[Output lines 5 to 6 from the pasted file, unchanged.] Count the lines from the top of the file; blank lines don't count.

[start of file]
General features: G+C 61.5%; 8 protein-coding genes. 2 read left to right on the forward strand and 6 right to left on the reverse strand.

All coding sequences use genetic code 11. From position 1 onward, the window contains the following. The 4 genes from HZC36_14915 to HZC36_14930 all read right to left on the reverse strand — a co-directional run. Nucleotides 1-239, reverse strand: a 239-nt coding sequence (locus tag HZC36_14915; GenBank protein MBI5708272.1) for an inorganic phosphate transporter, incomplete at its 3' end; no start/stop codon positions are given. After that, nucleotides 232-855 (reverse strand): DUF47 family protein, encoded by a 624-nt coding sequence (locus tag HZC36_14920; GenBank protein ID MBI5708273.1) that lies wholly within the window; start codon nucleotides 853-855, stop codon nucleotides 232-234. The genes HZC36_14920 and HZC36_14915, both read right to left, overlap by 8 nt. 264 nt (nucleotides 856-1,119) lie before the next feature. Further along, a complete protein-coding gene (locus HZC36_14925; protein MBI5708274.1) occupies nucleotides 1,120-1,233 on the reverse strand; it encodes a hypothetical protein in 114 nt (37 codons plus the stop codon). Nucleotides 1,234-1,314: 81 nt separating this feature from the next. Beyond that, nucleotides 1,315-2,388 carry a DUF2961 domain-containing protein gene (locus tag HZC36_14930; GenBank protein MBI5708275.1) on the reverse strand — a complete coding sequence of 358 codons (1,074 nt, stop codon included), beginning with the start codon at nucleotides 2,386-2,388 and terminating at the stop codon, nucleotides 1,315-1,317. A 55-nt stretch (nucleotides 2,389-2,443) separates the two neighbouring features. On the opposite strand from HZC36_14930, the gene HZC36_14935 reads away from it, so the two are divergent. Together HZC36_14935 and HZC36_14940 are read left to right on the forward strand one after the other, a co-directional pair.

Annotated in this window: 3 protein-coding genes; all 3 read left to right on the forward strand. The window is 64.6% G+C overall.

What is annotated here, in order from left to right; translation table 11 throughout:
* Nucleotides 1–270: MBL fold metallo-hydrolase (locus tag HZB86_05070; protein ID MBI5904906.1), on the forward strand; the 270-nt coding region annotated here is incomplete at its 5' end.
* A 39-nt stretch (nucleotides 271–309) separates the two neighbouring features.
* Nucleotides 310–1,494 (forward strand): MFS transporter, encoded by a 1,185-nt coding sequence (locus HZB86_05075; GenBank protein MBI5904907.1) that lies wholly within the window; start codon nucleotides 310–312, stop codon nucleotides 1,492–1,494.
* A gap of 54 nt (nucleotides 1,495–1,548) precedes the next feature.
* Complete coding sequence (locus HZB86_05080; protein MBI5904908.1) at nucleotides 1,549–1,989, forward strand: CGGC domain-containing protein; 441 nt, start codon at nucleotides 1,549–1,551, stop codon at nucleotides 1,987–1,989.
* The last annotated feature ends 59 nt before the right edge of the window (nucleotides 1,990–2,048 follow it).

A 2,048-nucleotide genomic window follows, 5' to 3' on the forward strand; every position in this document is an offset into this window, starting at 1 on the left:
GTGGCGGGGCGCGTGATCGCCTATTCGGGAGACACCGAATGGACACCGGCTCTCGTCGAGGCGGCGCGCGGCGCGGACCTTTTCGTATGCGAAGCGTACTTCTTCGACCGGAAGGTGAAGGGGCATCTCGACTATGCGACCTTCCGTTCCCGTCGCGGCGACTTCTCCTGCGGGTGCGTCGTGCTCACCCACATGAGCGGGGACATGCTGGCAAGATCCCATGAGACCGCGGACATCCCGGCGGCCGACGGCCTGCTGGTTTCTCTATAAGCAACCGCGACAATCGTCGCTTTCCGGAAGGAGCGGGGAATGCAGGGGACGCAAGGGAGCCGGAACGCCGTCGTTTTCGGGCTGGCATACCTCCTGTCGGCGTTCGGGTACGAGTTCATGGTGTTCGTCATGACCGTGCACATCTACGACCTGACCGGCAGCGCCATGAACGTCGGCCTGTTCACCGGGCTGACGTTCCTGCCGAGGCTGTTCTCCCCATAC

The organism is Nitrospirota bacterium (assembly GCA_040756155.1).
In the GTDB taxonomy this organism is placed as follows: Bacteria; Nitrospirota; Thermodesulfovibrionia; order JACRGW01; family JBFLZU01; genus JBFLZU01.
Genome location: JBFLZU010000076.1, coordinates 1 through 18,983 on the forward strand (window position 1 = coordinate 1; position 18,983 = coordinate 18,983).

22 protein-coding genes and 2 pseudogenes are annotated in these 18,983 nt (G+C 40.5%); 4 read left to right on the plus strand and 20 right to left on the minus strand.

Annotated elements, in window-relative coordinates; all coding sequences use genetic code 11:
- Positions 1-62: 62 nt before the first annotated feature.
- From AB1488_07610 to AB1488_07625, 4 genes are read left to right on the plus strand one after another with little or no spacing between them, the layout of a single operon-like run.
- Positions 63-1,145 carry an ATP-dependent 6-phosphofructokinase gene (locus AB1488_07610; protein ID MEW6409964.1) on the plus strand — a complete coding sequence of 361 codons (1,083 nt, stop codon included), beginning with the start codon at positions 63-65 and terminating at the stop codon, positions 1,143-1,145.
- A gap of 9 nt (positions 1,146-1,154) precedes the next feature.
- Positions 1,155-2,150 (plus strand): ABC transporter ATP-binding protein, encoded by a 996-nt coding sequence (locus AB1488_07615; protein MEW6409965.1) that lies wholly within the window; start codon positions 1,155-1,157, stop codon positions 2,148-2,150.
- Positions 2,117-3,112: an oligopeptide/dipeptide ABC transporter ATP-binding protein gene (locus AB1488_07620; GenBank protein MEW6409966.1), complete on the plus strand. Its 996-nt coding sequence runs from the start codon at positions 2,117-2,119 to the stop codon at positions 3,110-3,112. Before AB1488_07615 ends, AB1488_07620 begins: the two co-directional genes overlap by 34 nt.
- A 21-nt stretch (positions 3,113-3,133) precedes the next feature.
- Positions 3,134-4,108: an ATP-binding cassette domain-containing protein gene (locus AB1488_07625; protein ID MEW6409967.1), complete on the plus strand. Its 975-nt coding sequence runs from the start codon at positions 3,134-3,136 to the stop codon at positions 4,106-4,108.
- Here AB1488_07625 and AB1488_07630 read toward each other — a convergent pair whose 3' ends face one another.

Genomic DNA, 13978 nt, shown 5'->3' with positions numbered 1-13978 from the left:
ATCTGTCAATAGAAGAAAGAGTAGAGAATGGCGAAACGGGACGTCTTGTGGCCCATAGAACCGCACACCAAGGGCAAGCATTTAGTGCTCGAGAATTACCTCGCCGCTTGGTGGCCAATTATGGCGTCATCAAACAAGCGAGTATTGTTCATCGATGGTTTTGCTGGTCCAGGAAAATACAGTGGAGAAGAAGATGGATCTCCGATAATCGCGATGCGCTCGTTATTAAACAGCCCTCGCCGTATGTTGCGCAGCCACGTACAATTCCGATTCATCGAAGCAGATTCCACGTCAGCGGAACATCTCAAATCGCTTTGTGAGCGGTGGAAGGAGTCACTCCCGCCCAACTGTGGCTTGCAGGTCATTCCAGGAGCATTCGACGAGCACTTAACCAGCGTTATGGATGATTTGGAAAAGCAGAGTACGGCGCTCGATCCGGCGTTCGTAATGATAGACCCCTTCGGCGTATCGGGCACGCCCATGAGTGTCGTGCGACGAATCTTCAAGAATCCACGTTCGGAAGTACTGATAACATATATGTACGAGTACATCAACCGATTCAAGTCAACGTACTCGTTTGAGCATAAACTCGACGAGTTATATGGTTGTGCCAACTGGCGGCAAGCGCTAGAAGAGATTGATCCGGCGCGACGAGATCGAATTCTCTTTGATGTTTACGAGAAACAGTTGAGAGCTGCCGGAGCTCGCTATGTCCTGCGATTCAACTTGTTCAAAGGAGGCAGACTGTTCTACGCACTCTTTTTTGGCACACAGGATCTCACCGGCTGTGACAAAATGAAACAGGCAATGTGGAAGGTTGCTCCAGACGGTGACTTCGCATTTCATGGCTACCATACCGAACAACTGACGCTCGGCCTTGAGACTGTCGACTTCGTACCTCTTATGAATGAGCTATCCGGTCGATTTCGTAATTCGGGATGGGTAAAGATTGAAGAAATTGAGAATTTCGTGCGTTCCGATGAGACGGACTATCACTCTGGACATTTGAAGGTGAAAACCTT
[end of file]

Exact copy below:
* Nucleotides 1–270: MBL fold metallo-hydrolase (locus tag HZB86_05070; protein ID MBI5904906.1), on the forward strand; the 270-nt coding region annotated here is incomplete at its 5' end.
* A 39-nt stretch (nucleotides 271–309) separates the two neighbouring features.